by Sue Smith
I traveled internationally with my sons on two separate occasions several years ago.
I was “estadounidense” (“American”) and gave little to no thought to whether I was able to travel alone with the kids.
We were U.S. citizens, which is to say, we were somewhat oblivious to the rules, regulations and visa requirements that most people face.
With my older son, Jason, when we arrived at the airport to board our flight home, I was asked for country-specific paperwork that showed I had the authority for him to leave Costa Rica with me.
This involved an application process, complete with signatures from both parents, interviews with government officials and properly notarized documents with “timbres” or official stamps.
I had purchased an exit visa that showed that Jason was a legal permanent resident, which placed him under Costa Rican protection as a minor. I was free to go home, but not Jason.
For my younger son, Kyle, Costa Rican law had recently changed and all minor travelers born in Costa Rica, regardless of their nationality, country of residence or passport, were covered by child protective services and required the government-issued travel documentation.
For both kids, the system promised to be responsible for them until a time when I could return and present the proper paperwork in order to take them home.
There was no way I was going to be separated from my kids. I was horrified at the idea that they could be taken away from me, the parent, or held in the country simply because I hadn’t known about current Costa Rican policy and law. I acted like a typical parent – I was pretty hysterical and irate.
Today, as I contemplate our government’s recent separation of children from their parents with no apparent thought given to reunification, I’m reminded of that day in the airport, being told Jason couldn’t travel.
What if he had been taken from me, moved to a shelter or placed with a family until I could return with proper documents? What if we hadn’t lived near Washington, D.C,. where my husband was able to travel to the Costa Rican consulate and present the necessary documents for Kyle to return home?
What if none of us had spoken Spanish? What if we had known no one in Costa Rica who could help us? Or if I had been accused of smuggling the kids and detained?
I don’t have a clue what Costa Rica would or could have done with my children, but I wouldn’t have immediately known how to get them back, especially if they had been moved well over 1,000 miles away (which, from Costa Rica, would be the equivalent of moving them several countries away).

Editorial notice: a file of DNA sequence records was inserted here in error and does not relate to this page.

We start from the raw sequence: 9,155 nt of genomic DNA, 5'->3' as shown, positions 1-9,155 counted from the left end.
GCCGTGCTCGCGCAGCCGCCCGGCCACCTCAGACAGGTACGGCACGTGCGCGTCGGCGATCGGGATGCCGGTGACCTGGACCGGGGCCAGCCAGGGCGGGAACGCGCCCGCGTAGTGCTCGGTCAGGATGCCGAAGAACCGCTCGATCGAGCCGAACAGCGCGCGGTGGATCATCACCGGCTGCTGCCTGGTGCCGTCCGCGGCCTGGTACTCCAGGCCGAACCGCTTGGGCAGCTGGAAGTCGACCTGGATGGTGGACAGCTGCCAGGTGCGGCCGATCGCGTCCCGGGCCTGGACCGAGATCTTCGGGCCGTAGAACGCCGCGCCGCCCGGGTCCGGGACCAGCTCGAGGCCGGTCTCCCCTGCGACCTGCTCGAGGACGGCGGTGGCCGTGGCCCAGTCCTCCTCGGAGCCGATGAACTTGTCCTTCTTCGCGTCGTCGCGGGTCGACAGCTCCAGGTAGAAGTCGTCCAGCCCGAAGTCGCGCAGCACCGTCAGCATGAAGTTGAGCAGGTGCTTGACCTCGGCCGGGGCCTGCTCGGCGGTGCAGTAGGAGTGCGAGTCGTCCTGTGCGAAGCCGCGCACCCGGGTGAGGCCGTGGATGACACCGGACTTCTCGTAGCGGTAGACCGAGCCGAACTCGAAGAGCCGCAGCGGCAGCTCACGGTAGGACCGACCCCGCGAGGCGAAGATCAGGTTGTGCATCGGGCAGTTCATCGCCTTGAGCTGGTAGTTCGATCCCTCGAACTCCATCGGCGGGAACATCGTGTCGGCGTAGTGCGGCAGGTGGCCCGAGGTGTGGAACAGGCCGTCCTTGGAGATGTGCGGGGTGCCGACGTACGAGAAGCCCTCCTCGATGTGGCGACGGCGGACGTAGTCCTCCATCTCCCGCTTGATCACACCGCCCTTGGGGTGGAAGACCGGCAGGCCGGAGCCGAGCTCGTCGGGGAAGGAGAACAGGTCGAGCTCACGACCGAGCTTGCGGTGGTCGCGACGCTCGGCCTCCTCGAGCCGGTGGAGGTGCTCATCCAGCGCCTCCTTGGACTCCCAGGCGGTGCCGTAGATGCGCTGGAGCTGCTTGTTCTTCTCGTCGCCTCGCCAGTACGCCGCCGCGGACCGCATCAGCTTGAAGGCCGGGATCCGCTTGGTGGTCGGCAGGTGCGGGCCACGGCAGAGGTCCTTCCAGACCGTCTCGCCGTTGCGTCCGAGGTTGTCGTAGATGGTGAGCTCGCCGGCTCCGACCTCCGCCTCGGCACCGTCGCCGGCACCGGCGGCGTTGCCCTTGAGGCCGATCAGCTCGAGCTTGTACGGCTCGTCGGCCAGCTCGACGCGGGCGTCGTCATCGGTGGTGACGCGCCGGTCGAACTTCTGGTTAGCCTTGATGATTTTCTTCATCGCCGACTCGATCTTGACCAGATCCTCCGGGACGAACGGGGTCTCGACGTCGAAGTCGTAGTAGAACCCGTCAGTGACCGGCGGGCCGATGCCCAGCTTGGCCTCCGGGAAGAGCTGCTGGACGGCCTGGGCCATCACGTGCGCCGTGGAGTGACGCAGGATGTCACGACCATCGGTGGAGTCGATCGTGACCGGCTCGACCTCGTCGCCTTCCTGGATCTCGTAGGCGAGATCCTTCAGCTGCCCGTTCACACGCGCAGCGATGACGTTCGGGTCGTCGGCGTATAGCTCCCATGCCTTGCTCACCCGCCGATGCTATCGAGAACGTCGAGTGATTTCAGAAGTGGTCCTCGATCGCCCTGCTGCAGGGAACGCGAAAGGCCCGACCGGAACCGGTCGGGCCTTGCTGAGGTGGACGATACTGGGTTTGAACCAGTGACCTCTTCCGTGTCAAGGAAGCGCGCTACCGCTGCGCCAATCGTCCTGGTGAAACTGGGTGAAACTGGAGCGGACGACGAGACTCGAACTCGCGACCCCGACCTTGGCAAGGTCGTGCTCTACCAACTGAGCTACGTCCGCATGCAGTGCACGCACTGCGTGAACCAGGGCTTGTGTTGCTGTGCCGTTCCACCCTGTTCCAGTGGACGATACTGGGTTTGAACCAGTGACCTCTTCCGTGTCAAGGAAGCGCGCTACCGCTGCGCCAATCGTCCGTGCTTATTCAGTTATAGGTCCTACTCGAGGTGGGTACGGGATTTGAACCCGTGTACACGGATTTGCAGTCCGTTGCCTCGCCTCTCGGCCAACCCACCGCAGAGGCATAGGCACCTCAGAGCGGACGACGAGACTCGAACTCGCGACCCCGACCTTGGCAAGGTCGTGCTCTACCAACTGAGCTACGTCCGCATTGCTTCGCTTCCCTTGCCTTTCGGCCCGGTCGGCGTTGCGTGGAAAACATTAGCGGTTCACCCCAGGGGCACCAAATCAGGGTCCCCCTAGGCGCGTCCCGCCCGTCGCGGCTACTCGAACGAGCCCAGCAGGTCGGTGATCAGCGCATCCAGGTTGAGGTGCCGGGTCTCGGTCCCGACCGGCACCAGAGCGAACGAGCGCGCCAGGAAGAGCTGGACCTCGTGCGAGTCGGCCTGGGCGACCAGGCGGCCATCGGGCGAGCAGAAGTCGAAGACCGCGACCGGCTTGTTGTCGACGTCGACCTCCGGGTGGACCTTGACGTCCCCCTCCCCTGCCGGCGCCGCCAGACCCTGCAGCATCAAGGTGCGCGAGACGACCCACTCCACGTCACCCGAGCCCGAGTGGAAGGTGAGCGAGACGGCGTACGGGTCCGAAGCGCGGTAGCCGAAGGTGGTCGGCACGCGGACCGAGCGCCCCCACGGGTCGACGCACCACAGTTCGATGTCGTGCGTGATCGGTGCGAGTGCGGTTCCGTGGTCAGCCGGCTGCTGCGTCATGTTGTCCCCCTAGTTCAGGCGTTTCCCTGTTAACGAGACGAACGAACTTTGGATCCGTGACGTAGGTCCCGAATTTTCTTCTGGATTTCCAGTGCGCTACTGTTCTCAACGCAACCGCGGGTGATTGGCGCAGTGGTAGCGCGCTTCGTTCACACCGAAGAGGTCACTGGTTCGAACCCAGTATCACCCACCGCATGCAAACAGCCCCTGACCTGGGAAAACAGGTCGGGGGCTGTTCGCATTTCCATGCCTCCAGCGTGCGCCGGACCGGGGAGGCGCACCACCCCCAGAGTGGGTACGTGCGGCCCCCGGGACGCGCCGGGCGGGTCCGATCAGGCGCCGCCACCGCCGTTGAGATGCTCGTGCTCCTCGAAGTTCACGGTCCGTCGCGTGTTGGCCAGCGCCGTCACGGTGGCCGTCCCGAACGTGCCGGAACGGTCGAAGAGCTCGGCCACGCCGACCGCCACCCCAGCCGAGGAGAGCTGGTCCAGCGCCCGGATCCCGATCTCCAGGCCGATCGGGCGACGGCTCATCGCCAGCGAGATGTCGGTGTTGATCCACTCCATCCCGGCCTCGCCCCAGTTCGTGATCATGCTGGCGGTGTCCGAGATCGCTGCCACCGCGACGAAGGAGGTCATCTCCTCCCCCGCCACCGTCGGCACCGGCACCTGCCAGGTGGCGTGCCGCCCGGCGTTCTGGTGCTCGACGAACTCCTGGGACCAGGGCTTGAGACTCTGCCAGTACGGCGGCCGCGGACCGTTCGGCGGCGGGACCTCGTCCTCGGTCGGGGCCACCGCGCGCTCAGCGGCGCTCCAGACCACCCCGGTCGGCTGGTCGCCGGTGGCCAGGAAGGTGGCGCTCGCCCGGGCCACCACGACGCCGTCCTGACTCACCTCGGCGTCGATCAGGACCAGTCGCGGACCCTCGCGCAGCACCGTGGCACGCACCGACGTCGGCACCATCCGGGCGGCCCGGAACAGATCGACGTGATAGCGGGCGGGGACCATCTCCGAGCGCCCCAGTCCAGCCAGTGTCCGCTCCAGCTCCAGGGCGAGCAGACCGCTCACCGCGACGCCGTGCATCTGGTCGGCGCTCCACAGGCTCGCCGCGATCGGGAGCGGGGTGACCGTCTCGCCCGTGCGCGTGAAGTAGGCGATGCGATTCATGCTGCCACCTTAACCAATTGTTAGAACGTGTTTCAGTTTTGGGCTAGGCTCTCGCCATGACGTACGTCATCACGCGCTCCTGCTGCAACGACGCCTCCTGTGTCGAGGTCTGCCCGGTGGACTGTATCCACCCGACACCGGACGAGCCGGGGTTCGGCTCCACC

For many of the parents who arrive at the border with their children, the idea of being separated probably never crossed their minds until they saw it happen right before their eyes.
In the hospital, a patient is given an armband that is checked and double checked by every healthcare professional who engages with that patient.
Children are checked in and out of schools, daycare facilities and church programs, always under the care of their parents.
Parents don’t entrust their children into the care of strangers, no matter how attractive the program or nice the representatives seem.
So, exactly how did we as a nation get to the point of believing it’s a good thing to take children away from their parents?
What was the plan for reuniting them, and what were parents told? How are they to go about getting their children back, once they are released from detention?
In my situation, both of our sons returned to the U.S. with me, and all is well. This makes a great family story about how Mom brought Jason home with a new tourist visa – after purchasing baseball caps and a change of clothes for both!
And about the days spent dealing with government agencies to obtain permission for Kyle to return home.
But what stories will be told by the thousands of children and parents separated through “zero tolerance” enforcement?
Each year, Americans observe National Hispanic Heritage Month from September 15 to October 15, by celebrating the histories, cultures and contributions of American citizens whose ancestors came from Spain, Mexico, the Caribbean and Central and South America.
An estimated 17% of the population of the US can be identified as Hispanic. Second only to English, Spanish is the most frequently spoken language in the US, spoken by 38 million Hispanic people and 2.6 million non-Hispanics. 13% of the US population speaks Spanish at home.
What strikes me most when I think of the contributions of Hispanic Americans is the people behind the success story. While not all Hispanics or Latinos are immigrants, many are, and they are courageous and self-sacrificing individuals who want a better life for themselves and their children.